Fall 2011 TV Winners: Six Of The Best New Shows To Premiere This Season
The fall TV season can be an overwhelming time for TV viewers (and our DVRs). For those of you who aren’t sure what to watch, or have missed the premieres of some of the best new shows this fall so far, we’ve compiled a list of our favorites, which may help narrow things down a bit. From new parents and an awkwardly lovable new girl, to terrorism, revenge and the ’60’s, this fall is offering plenty of promising new series.
There are still some new shows that have yet to premiere, but these are the ones that already have us hooked and we think you’ll like them too.
(by Mack Rawden)
The Brinkley’s are the type of couple who will angrily swear at each other and then nervously call five minutes later because there doesn’t seem to be any real cheese at the grocery store. Through long hours at work and baby eating disasters at home, Chris and Reagan are in this together, and if you have any common sense, you’ll join them. Will Arnett and Christina Applegate both made their careers out of playing absurd, over-the-top caricatures on Arrested Development and Married… With Children, respectively. In Up All Night, they’ve toned it down roughly sixty percent, and in doing so, have struck a balance between honest and hilarious.
Up All Night airs: Wednesdays at 8/7c on NBC.
Catch-up: Episode 1, Episode 2 (“Cool Neighbors”), (Episode 3 (“Working Late and Working It”)
(by Kelly West)
Beyond its guilty-pleasure appeal, Revenge is actually a decent drama with a lot of places to go in its story and some very intriguing developments beginning to emerge. We’re two episodes in and I’m already hooked.
Revenge airs: Wednesday at 10:00 p.m. ET on ABC
Catch-up: Episode 1. Episode 2 aired last night and will hopefully be here soon.
(by Jessica Grabert)
Instead, the series has turned into a race against the other sixties era show, ABC’s Pan Am. If you have to choose between one network throwback to the sixties or another, The Playboy Club is the better use of your time. It may be steeped in sex and sin, but its plotlines lack the sunny exterior and the misplaced soundtrack, the stifling dialogue and the incessant retread brought to us by Pan Am. In it’s first episode, The Playboy Club brings us lingerie, sure, but it also pulls in mob ties and a less-than-perfect murder. The Playboy Club may not be winning the ratings, and it may have its share of small missteps, but it still has a lot of underlying potential. Besides, I’ll take queer friendly plotlines, campy stiletto murders, and Laura Benanti’s impeccable singing, any day.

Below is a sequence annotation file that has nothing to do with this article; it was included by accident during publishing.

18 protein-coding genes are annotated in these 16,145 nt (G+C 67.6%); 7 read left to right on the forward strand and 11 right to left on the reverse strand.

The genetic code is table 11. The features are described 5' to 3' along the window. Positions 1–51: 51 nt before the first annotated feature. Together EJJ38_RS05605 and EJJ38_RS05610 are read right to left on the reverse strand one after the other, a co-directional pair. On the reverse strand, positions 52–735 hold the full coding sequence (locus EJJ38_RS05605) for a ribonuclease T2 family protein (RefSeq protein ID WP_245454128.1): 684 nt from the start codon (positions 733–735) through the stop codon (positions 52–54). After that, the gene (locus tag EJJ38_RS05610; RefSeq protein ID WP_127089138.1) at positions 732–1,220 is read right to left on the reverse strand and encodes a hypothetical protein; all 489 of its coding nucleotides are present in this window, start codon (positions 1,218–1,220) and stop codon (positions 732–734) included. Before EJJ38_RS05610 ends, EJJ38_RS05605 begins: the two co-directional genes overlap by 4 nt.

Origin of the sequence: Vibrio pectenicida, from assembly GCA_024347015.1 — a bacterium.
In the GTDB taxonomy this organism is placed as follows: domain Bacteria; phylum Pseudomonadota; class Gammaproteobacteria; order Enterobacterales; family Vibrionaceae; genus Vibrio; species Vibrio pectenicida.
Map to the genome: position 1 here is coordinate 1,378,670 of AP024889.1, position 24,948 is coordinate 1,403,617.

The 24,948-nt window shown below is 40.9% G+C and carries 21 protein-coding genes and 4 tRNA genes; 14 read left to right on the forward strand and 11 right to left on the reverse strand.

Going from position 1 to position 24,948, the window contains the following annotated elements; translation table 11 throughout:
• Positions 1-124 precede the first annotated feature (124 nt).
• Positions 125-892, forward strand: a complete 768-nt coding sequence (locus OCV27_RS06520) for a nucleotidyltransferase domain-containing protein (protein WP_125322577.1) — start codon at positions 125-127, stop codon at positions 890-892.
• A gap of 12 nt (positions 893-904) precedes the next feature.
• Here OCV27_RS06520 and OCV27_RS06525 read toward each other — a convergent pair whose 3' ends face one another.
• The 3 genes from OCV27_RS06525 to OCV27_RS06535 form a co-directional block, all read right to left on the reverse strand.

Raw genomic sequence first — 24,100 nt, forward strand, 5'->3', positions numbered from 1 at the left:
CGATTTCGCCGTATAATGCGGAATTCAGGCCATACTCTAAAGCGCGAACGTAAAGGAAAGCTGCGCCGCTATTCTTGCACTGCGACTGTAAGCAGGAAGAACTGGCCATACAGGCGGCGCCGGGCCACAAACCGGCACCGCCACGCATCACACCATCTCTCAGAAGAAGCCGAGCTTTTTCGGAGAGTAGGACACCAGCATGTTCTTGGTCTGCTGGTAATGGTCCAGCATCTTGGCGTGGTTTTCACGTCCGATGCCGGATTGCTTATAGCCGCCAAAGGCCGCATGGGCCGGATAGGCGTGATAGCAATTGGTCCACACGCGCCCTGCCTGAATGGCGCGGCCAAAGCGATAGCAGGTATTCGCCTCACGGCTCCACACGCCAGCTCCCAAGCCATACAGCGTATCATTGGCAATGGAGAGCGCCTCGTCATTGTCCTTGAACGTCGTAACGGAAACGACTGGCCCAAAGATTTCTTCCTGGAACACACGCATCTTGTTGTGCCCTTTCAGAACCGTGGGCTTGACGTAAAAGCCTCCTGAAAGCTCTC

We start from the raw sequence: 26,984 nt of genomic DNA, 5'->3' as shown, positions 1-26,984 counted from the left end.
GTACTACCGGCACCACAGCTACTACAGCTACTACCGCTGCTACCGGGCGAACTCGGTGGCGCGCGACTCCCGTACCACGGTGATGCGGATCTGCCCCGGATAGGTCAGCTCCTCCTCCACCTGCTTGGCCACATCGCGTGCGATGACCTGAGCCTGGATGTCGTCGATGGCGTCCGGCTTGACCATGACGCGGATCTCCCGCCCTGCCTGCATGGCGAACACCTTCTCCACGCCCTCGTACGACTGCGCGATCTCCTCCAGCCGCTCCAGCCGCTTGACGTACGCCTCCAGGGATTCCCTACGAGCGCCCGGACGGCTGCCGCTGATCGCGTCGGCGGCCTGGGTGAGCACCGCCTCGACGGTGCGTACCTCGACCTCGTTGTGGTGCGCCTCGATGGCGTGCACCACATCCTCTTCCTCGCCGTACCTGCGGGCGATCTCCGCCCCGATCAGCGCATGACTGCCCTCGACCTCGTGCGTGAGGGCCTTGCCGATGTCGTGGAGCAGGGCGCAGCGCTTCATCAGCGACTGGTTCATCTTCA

The Playboy Club airs: Mondays at 10/9c on NBC.
Catch-Up: Episode 1, Episode 2 (“The Scarlett Bunny”)
(by Jesse Carp)
Now, on to the enticing trappings that make this great hook work so well on-screen, which include three absolutely brilliant and award winning actors (Claire Danes, Mandy Patinkin and Damian Lewis), a team of executive producers with a proven track record (Dexter, 24, Buffy) and a network willing to give them all the freedom to deliver a show that's uncompromising in its delivery. The show debuts proper on Sunday, October 2 at 10 p.m. on Showtime but, in an ever more popular move, they have released the pilot episode online and it does not disappoint. If viewers tune in to this series, that's like 24 via Rubicon and Manchurian Candidate, I would look for it come the next awards season.
Homeland premieres: Sunday, October 2nd on Showtime.
(by Leslie Kasperowicz)
New Girl has a chance to create real long-term character development in a way few sitcoms can, and without losing track of what is important – the funny. Although Deschanel is clearly the main attraction, each of the characters has something to contribute, even if it’s mainly a contribution to the “douche bag jar”. New Girl might just have the potential to fill the gap left by Friends; it just needs enough time to develop the characters and the relationships between them that bring the laughs.
New Girl airs: Tuesday at 9/8c on Fox.
Catch-up: Episode 1 and Episode 2.
(by Scott Heisel)
Pan Am also succeeds in nailing a lot of other period elements, which give the show very strong production value. The sets are great, the 60s attire and style is all spot-on, and I'm pretty sure I heard some Frank Sinatra on more than one occasion. The first episode did set up one character to be involved in some light (hopefully) Cold War espionage, which I'm frankly not crazy about, but it doesn't seem likely to dominate the show, in any case. Ultimately, Pan Am looks like it will be a highly romantic workplace drama where the work takes the characters to numerous exotic locations. The first episode started in NYC and ended in London, and based on the titles of episodes 2 and 3 they will include Paris and Berlin.
Pan Am airs: Sundays at 10/9c on ABC
Catch-up: Episode 1
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